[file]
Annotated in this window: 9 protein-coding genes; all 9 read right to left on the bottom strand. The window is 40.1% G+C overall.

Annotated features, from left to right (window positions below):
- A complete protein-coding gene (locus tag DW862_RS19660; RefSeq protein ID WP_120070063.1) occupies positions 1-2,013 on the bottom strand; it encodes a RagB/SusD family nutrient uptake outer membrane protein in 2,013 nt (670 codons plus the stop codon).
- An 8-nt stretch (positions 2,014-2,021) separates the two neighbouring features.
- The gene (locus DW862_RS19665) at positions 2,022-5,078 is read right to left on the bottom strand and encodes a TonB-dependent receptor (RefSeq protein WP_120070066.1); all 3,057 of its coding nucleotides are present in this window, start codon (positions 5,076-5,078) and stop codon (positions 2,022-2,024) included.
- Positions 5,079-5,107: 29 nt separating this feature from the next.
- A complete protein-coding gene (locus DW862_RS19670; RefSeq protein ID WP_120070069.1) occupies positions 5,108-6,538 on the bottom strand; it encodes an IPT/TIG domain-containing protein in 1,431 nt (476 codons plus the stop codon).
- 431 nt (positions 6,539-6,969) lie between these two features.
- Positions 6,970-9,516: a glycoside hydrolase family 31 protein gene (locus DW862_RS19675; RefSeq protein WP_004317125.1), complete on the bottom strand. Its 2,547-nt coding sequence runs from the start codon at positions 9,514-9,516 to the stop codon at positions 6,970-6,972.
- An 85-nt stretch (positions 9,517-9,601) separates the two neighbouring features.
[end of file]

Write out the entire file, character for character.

Annotated in this window: 9 protein-coding genes; all 9 read right to left on the bottom strand. The window is 40.1% G+C overall.

Annotated features, from left to right (window positions below):
- A complete protein-coding gene (locus tag DW862_RS19660; RefSeq protein ID WP_120070063.1) occupies positions 1-2,013 on the bottom strand; it encodes a RagB/SusD family nutrient uptake outer membrane protein in 2,013 nt (670 codons plus the stop codon).
- An 8-nt stretch (positions 2,014-2,021) separates the two neighbouring features.
- The gene (locus DW862_RS19665) at positions 2,022-5,078 is read right to left on the bottom strand and encodes a TonB-dependent receptor (RefSeq protein WP_120070066.1); all 3,057 of its coding nucleotides are present in this window, start codon (positions 5,076-5,078) and stop codon (positions 2,022-2,024) included.
- Positions 5,079-5,107: 29 nt separating this feature from the next.
- A complete protein-coding gene (locus DW862_RS19670; RefSeq protein ID WP_120070069.1) occupies positions 5,108-6,538 on the bottom strand; it encodes an IPT/TIG domain-containing protein in 1,431 nt (476 codons plus the stop codon).
- 431 nt (positions 6,539-6,969) lie between these two features.
- Positions 6,970-9,516: a glycoside hydrolase family 31 protein gene (locus DW862_RS19675; RefSeq protein WP_004317125.1), complete on the bottom strand. Its 2,547-nt coding sequence runs from the start codon at positions 9,514-9,516 to the stop codon at positions 6,970-6,972.
- An 85-nt stretch (positions 9,517-9,601) separates the two neighbouring features.